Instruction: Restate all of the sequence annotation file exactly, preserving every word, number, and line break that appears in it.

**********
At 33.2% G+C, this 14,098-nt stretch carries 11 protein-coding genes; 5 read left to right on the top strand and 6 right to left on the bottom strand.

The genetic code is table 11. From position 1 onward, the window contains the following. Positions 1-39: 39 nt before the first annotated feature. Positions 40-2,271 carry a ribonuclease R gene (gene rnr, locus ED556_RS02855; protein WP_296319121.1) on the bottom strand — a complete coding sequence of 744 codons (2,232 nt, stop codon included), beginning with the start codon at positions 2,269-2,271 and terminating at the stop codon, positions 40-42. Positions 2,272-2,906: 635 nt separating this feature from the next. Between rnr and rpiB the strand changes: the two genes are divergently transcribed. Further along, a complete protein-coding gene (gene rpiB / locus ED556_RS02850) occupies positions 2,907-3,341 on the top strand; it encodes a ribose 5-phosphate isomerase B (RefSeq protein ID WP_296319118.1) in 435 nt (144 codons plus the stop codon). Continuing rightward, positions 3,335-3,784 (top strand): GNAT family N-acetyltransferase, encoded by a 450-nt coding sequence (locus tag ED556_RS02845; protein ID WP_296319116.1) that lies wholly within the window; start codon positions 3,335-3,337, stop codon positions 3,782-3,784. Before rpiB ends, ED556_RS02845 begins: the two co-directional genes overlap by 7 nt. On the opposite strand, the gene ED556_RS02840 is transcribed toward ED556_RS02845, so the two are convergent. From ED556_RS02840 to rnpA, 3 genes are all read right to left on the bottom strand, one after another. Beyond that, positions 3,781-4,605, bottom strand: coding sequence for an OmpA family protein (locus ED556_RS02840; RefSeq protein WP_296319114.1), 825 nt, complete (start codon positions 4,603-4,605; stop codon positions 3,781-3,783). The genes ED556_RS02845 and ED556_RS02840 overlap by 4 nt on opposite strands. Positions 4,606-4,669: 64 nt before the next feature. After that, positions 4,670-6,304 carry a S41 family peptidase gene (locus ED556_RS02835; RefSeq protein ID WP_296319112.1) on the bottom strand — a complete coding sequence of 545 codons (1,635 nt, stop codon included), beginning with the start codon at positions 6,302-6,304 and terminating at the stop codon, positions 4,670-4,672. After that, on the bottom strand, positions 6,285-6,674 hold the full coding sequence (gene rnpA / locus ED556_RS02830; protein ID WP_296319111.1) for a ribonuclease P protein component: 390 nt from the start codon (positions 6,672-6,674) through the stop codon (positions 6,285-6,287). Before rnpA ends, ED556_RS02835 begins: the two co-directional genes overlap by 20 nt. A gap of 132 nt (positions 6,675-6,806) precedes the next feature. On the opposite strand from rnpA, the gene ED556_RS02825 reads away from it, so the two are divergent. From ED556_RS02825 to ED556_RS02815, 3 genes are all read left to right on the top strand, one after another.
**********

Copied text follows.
At 33.2% G+C, this 14,098-nt stretch carries 11 protein-coding genes; 5 read left to right on the top strand and 6 right to left on the bottom strand.

The genetic code is table 11. From position 1 onward, the window contains the following. Positions 1-39: 39 nt before the first annotated feature. Positions 40-2,271 carry a ribonuclease R gene (gene rnr, locus ED556_RS02855; protein WP_296319121.1) on the bottom strand — a complete coding sequence of 744 codons (2,232 nt, stop codon included), beginning with the start codon at positions 2,269-2,271 and terminating at the stop codon, positions 40-42. Positions 2,272-2,906: 635 nt separating this feature from the next. Between rnr and rpiB the strand changes: the two genes are divergently transcribed. Further along, a complete protein-coding gene (gene rpiB / locus ED556_RS02850) occupies positions 2,907-3,341 on the top strand; it encodes a ribose 5-phosphate isomerase B (RefSeq protein ID WP_296319118.1) in 435 nt (144 codons plus the stop codon). Continuing rightward, positions 3,335-3,784 (top strand): GNAT family N-acetyltransferase, encoded by a 450-nt coding sequence (locus tag ED556_RS02845; protein ID WP_296319116.1) that lies wholly within the window; start codon positions 3,335-3,337, stop codon positions 3,782-3,784. Before rpiB ends, ED556_RS02845 begins: the two co-directional genes overlap by 7 nt. On the opposite strand, the gene ED556_RS02840 is transcribed toward ED556_RS02845, so the two are convergent. From ED556_RS02840 to rnpA, 3 genes are all read right to left on the bottom strand, one after another. Beyond that, positions 3,781-4,605, bottom strand: coding sequence for an OmpA family protein (locus ED556_RS02840; RefSeq protein WP_296319114.1), 825 nt, complete (start codon positions 4,603-4,605; stop codon positions 3,781-3,783). The genes ED556_RS02845 and ED556_RS02840 overlap by 4 nt on opposite strands. Positions 4,606-4,669: 64 nt before the next feature. After that, positions 4,670-6,304 carry a S41 family peptidase gene (locus ED556_RS02835; RefSeq protein ID WP_296319112.1) on the bottom strand — a complete coding sequence of 545 codons (1,635 nt, stop codon included), beginning with the start codon at positions 6,302-6,304 and terminating at the stop codon, positions 4,670-4,672. After that, on the bottom strand, positions 6,285-6,674 hold the full coding sequence (gene rnpA / locus ED556_RS02830; protein ID WP_296319111.1) for a ribonuclease P protein component: 390 nt from the start codon (positions 6,672-6,674) through the stop codon (positions 6,285-6,287). Before rnpA ends, ED556_RS02835 begins: the two co-directional genes overlap by 20 nt. A gap of 132 nt (positions 6,675-6,806) precedes the next feature. On the opposite strand from rnpA, the gene ED556_RS02825 reads away from it, so the two are divergent. From ED556_RS02825 to ED556_RS02815, 3 genes are all read left to right on the top strand, one after another.